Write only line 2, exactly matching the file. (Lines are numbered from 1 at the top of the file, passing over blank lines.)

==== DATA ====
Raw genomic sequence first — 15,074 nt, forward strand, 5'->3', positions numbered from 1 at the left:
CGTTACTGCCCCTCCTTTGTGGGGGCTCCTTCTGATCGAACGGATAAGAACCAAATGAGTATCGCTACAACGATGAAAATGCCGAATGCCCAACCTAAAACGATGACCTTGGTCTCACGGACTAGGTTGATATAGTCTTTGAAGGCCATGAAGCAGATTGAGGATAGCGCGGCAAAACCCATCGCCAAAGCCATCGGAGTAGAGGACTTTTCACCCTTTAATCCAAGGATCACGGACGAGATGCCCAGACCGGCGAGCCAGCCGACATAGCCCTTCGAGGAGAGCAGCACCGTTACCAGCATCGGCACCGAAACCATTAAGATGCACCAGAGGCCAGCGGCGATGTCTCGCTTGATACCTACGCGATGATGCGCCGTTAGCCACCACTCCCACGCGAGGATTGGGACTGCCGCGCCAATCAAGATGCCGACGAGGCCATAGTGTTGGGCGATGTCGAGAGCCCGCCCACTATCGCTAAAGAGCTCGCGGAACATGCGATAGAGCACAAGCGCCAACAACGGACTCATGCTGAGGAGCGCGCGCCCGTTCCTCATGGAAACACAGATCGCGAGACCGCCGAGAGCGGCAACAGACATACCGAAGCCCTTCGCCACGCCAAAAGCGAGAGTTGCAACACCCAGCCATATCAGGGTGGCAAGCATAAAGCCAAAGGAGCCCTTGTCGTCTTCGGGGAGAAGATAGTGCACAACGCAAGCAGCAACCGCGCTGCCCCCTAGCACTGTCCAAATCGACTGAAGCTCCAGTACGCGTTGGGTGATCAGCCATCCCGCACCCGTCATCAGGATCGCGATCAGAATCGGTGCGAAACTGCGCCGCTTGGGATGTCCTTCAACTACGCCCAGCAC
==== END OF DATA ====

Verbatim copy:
CGTTACTGCCCCTCCTTTGTGGGGGCTCCTTCTGATCGAACGGATAAGAACCAAATGAGTATCGCTACAACGATGAAAATGCCGAATGCCCAACCTAAAACGATGACCTTGGTCTCACGGACTAGGTTGATATAGTCTTTGAAGGCCATGAAGCAGATTGAGGATAGCGCGGCAAAACCCATCGCCAAAGCCATCGGAGTAGAGGACTTTTCACCCTTTAATCCAAGGATCACGGACGAGATGCCCAGACCGGCGAGCCAGCCGACATAGCCCTTCGAGGAGAGCAGCACCGTTACCAGCATCGGCACCGAAACCATTAAGATGCACCAGAGGCCAGCGGCGATGTCTCGCTTGATACCTACGCGATGATGCGCCGTTAGCCACCACTCCCACGCGAGGATTGGGACTGCCGCGCCAATCAAGATGCCGACGAGGCCATAGTGTTGGGCGATGTCGAGAGCCCGCCCACTATCGCTAAAGAGCTCGCGGAACATGCGATAGAGCACAAGCGCCAACAACGGACTCATGCTGAGGAGCGCGCGCCCGTTCCTCATGGAAACACAGATCGCGAGACCGCCGAGAGCGGCAACAGACATACCGAAGCCCTTCGCCACGCCAAAAGCGAGAGTTGCAACACCCAGCCATATCAGGGTGGCAAGCATAAAGCCAAAGGAGCCCTTGTCGTCTTCGGGGAGAAGATAGTGCACAACGCAAGCAGCAACCGCGCTGCCCCCTAGCACTGTCCAAATCGACTGAAGCTCCAGTACGCGTTGGGTGATCAGCCATCCCGCACCCGTCATCAGGATCGCGATCAGAATCGGTGCGAAACTGCGCCGCTTGGGATGTCCTTCAACTACGCCCAGCAC